Also, slowly but surely, email is becoming a more common communication channel between patients and doctors, with cancer survivors reaching out most often online. In the 2003 HINTS, 24.4% of online cancer survivors reported that they emailed their doctors, used online support groups, or bought medicines online. That percentage climbed to 34.4% in 2008.

Although most physicians do not give their email addresses to patients, if they are compensated or reimbursed for the time so spent, they are more likely to use that method of communication, Dr. Hesse said.

Is there a digital divide; i.e., an inequality of access?

Not surprisingly, the answer to that question is "yes." Based on HINTS data, this digital divide falls along educational lines: Respondents who reported that they did not graduate from high school had less access to computers and more trouble understanding and interpreting healthcare information.

"Education level is the most important predictor of whether people will go online for health information," Dr. Hesse said. "The higher the education level, the more likely people will know how to distinguish among websites regarding their quality."

Income and age also make a difference. In 2008, a little over 80% of respondents reporting an income of at least $75,000 used the Internet to look for medical information.

Also in 2008, nearly 80% of respondents ages 18-34 used the Web most often for medical information. There was a slight drop-off to 70% for ages 34-64 and then a significant drop to about 30% for those 65 and older.

Is the public's understanding of healthcare improving? Will e-health tools help clear up this confusion?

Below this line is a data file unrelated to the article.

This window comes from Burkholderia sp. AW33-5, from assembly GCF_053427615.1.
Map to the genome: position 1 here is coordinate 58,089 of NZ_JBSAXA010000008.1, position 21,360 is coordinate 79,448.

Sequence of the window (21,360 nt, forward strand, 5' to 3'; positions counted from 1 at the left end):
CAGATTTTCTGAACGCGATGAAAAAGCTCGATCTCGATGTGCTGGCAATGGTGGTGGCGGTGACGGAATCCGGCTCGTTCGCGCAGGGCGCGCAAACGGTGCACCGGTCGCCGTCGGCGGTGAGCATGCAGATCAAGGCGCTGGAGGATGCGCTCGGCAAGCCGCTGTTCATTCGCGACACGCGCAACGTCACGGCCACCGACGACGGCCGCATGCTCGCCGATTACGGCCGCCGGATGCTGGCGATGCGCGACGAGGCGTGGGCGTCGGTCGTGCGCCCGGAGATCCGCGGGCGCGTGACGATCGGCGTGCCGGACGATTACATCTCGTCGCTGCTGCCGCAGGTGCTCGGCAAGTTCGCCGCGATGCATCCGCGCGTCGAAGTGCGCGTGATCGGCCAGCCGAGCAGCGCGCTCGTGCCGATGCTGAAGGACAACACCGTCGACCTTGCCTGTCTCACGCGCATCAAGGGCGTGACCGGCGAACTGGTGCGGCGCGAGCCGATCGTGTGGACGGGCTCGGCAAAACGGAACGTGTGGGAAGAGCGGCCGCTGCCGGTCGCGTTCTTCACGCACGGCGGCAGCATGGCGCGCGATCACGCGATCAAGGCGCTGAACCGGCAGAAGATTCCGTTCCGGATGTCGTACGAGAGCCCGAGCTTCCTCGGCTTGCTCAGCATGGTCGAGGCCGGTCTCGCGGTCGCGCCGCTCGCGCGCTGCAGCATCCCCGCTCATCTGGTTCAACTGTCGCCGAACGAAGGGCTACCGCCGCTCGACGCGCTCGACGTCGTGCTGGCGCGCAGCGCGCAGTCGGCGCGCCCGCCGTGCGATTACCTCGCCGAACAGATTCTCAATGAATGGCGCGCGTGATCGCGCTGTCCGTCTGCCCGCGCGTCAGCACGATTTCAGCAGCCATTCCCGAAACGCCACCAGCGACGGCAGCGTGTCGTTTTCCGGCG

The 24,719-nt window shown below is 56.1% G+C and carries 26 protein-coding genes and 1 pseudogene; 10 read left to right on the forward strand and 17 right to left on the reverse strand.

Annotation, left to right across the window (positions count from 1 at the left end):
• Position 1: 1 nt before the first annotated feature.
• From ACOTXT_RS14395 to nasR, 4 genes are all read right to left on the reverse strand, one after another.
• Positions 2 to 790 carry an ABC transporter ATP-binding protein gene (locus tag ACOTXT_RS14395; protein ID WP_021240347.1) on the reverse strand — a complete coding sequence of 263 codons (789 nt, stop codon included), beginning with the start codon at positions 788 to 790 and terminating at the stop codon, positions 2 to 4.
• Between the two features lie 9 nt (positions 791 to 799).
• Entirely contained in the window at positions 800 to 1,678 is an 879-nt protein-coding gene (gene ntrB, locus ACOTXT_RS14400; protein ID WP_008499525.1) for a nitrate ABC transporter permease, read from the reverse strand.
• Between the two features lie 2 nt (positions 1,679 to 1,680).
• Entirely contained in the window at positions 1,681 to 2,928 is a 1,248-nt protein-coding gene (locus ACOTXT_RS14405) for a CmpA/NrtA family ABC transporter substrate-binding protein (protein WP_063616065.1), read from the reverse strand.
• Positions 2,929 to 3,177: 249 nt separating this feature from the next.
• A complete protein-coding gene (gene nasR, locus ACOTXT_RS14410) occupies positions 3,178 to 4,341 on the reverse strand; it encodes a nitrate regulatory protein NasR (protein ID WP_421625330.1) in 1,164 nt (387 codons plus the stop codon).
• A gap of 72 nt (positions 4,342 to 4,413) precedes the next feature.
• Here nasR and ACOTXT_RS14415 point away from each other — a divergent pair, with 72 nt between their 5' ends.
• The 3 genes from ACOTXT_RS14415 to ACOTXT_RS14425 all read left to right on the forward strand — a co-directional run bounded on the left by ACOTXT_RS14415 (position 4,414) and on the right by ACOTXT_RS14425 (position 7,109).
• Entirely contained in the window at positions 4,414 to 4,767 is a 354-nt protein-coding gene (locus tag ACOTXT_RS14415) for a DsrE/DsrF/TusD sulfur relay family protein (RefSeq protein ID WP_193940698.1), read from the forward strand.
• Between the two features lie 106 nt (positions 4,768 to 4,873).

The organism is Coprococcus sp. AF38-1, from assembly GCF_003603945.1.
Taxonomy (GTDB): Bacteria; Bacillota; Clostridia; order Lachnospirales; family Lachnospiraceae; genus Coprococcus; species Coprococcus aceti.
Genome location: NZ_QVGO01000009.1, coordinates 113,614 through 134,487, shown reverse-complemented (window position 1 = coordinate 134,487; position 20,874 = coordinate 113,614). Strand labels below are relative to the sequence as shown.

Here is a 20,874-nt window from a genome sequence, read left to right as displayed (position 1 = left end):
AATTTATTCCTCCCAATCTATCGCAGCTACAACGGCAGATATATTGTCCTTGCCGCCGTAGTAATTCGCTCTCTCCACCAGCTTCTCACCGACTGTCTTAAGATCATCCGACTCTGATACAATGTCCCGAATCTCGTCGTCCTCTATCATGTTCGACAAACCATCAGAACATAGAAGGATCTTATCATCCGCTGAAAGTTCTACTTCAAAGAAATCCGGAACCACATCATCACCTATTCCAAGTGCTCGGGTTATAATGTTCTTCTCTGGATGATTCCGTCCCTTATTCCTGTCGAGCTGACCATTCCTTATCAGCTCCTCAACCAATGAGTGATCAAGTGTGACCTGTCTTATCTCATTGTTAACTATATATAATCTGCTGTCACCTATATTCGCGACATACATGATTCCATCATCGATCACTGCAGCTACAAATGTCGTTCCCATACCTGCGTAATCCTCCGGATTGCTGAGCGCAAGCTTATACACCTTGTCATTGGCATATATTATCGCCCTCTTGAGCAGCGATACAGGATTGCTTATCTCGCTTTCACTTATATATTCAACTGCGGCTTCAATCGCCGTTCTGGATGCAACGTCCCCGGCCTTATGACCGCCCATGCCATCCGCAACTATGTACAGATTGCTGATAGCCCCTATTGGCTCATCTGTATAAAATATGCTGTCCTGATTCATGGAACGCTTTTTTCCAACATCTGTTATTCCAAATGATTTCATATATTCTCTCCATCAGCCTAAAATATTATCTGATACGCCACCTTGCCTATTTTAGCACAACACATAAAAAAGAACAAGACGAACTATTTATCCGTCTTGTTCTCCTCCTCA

Figure 1: Confusion over causes of cancer

Data from HINTS 2003-2007, NCI division of cancer control and population sciences DCCPS and the health communication and informatics branch. Graphic courtesy of Dr. Hesse.

Most of us live in what's been dubbed "data smog," where we are inundated with so much information it can sometimes be easier to ignore it than acknowledge it and try to sort it all out.

HINTS asked respondents a series of questions about their perception of cancer and cancer news. In general, those surveyed agreed with statements such as "It seems like everything causes cancer" and "There are so many different recommendations about preventing cancer, it's hard to know which ones to follow" (see Figures 1 and 2).

Figure 2: Confusion over cancer prevention recommendations

Data from HINTS 2003-2007, NCI division of cancer control and population sciences DCCPS and the health communication and informatics branch. Graphic courtesy of Dr. Hesse.

As for e-health, the number and variety of personal assistance applications for patients to track their own health have increased markedly in the past few years. People can now have personally tailored diet and exercise programs, and there are myriad sources for information on cancer prevention, Dr. Hesse said.

But it remains to be seen if people will use these resources consistently and intelligently, he added.

Dr. Hesse and colleagues recently published a report asking: Will information technology be a viable intervention to improve the quality of cancer care? They suggested that e-health "applications that emphasize cognitive support for prevention recommendations and that encourage patient engagement can help create a coordinated healthcare environment conducive to cancer prevention and early detection" (Natl Cancer Inst Monogr 2010:81-89, 2010).



2010 National Cancer Institute Science Writers’ Seminar. Additional reporting by Shalmali Pal.